Wed Jan 9, 2013, 12:37 AM
Jeff In Milwaukee (13,992 posts)
Crying Over Spilled Milk
Back in 1930, a group of Wisconsin dairy farmers a created cooperative milk processing company called Golden Guernsey. Under local management and control, the dairy went from 85 customers to nearly 20,000 home delivery customers in the next five years. The company survived the great depression and over the decades became a fixture in southeastern Wisconsin. Most kids in the area grew up drinking half-pints of Golden Guernsey milk with their lunch at school. In the 1950's, Golden Guernsey built the milk processing facility on Delafield Street in Waukesha that was still processing milk until a few days ago.
What happened? OpenGate Capital happened.
You see, a few years back, the dairy was purchased by Dean Foods (an even larger milk processor in Wisconsin) but an anti-trust ruling held that since owning Golden Guernsey would give Dean Foods sixty percent of milk production in Wisconsin, they had to sell the business. To OpenGate Capital. Less than eighteen months ago. Workers showed up at the facility on Saturday, only to find that they had been locked out, and OpenGate Capital released an announcement today that the dairy was filing for bankruptcy.
Bear in mind, the business was solvent when it was sold to Dean Foods three years ago (the coop was getting out of the fluid milk business to concentrate on butter and cheese) and it was solvent when Dean later sold it to OpenGate. Long story short, these geniuses couldn't figure out how to MAKE A PROFIT SELLING MILK IN WISCONSIN.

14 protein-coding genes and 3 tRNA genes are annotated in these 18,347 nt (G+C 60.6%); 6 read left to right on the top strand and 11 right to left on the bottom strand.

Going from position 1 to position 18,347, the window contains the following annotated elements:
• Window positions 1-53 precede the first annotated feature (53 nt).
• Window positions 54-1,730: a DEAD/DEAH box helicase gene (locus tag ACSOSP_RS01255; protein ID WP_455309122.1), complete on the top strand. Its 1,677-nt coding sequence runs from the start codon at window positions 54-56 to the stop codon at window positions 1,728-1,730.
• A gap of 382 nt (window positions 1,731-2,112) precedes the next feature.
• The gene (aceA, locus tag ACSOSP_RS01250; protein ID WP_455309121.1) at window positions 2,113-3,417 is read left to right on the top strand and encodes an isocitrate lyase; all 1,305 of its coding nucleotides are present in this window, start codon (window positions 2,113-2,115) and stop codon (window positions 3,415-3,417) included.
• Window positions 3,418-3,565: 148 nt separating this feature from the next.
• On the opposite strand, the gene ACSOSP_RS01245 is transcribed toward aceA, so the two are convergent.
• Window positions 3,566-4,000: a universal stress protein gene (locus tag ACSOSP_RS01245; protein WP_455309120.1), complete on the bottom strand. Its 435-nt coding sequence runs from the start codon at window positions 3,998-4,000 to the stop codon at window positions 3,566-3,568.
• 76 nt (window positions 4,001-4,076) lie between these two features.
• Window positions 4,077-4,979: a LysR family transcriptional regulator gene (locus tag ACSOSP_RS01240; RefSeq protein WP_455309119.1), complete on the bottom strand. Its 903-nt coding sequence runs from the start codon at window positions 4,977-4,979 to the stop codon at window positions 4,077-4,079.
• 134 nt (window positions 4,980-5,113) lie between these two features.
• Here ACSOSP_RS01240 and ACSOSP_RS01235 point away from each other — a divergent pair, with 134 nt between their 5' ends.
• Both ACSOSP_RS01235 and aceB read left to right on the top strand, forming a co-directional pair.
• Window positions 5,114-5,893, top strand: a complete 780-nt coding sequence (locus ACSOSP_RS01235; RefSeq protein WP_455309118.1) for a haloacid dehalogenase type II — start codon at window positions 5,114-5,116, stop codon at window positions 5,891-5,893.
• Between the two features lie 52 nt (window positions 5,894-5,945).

One hundred employees are out of work, and schools across southeast Wisconsin are wondering where they're going to get milk for their lunches -- many were going to run out tomorrow. Of course, because OpenGate Capital is privately held, we'll probably never know how much of the company's equity was sucked out during this transaction.
But here's a funny little thing to consider. Since the dairy is in bankruptcy, Dean Foods can legally purchase the facility out of receivership. And on the OpenGate Capital website, the company lists Dean Foods as one of its "transaction partners." So the question in my mind is, did Dean Foods and OpenGate Capital have an agreement that since Dean Foods couldn't buy the company outright, OpenGate would buy the company, pillage whatever equity remained, and then drive it into bankruptcy so Dean Foods could buy Golden Guernsey at fire sale prices?
That's the sort of question the state's Attorney General ought to be asking, but since the Attorney General is J. B. Van Hollen and is in the pocket of corporate interests, that's just not going to happen. Now now. Not ever.
Score another one for the 1%
5 replies, 1203 views
Crying Over Spilled Milk (Original post)
|Jeff In Milwaukee||Jan 2013||OP|
|Ed Suspicious||Jan 2013||#1|
|Jeff In Milwaukee||Jan 2013||#3|
|Jeff In Milwaukee||Jan 2013||#5|
Response to Jeff In Milwaukee (Original post)
Wed Jan 9, 2013, 12:45 AM
JDPriestly (57,936 posts)
2. Interesting. This summary raises lots of good questions about what happened and why.
I wish all those unemployed and underemployed due to this grossly bad management all the best.
Maybe some sort of cooperative might be an answer. I don't know.
Response to JDPriestly (Reply #2)
Wed Jan 9, 2013, 01:04 AM
Jeff In Milwaukee (13,992 posts)
3. What we need...
Is a fund, either government money or private money (pssst, Warren Buffett, I'm looking at you), that would assist workers in these situations to create coops to buy their former plants and factories. If run on a cooperative basis, which out the exorbitant executive salaries, I'm positive that these companies could be profitable.